Ways of Knowing (HUM 250/STC 250/WRI 250) is an immersive seminar that empowers first-year students to become active producers of knowledge in an academic community by introducing them to scholarly ways of thinking, reading, and writing across the University. In this course, students will analyze and engage a variety of multidisciplinary and multi-generic texts that raise questions about power, institutions, and identity. In Summer 2021, Ways of Knowing will focus on the constellating theme of “Knowledge, Power, and Bodies,” examining texts that all stage inquiries into the way that knowledge is produced, manipulated, disseminated, and consumed. This theme speaks to our particular global moment, in which we are reckoning with structures of power based in racism, gender disparity, classism, sexism, and other forms of prejudice and bias. As first-year students entering into the Princeton community, FSI scholars will have the chance to connect these social conversations to your own liberal arts experience; our course will address the ways in which knowledge in the academy is produced, why certain forms of knowledge have been invested with power, and who, historically, has had access to this power. Through this exploration, students will gain a critical understanding of the diverse—and intersecting—manners that scholars ask questions and generate knowledge. Most importantly, students will use this understanding to consider your own academic journeys and make your own academic contribution to this scholarly conversation.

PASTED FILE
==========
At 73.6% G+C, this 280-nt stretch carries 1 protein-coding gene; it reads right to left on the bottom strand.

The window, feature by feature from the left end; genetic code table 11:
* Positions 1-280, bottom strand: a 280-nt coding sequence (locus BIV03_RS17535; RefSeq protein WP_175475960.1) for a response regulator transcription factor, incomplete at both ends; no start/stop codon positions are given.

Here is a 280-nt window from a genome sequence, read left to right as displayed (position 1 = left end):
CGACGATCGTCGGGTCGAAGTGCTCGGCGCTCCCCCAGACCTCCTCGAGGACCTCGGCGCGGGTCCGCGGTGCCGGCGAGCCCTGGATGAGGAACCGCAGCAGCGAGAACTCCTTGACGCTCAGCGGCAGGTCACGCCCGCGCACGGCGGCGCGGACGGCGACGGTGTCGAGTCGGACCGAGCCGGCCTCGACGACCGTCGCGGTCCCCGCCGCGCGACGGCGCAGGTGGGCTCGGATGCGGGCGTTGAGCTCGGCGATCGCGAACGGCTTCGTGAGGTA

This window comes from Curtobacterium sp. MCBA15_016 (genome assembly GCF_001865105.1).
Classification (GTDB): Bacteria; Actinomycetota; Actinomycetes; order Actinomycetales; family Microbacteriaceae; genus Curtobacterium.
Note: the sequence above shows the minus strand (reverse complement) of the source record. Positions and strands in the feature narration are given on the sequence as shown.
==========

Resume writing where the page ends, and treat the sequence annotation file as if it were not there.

A core value of a Princeton education is that students develop the ability to craft clear, convincing, and persuasive arguments based on their own original analysis, allowing them to emerge as independent thinkers situated in a community of scholars. The learning goals of Ways of Knowing lay the groundwork for this ambition in three crucial ways. First, students develop strategies for and experience with effective and critical reading. Students learn to purposely read canonical and non-canonical scholarship from across the disciplines. In so doing, they learn how to process a large quantity of texts and how to think analytically about those sources. Second, students apply these critical reading skills to place diverse texts in conversation with one another, to analyze the contours of this conversation, and to carve out their own intellectual space within it.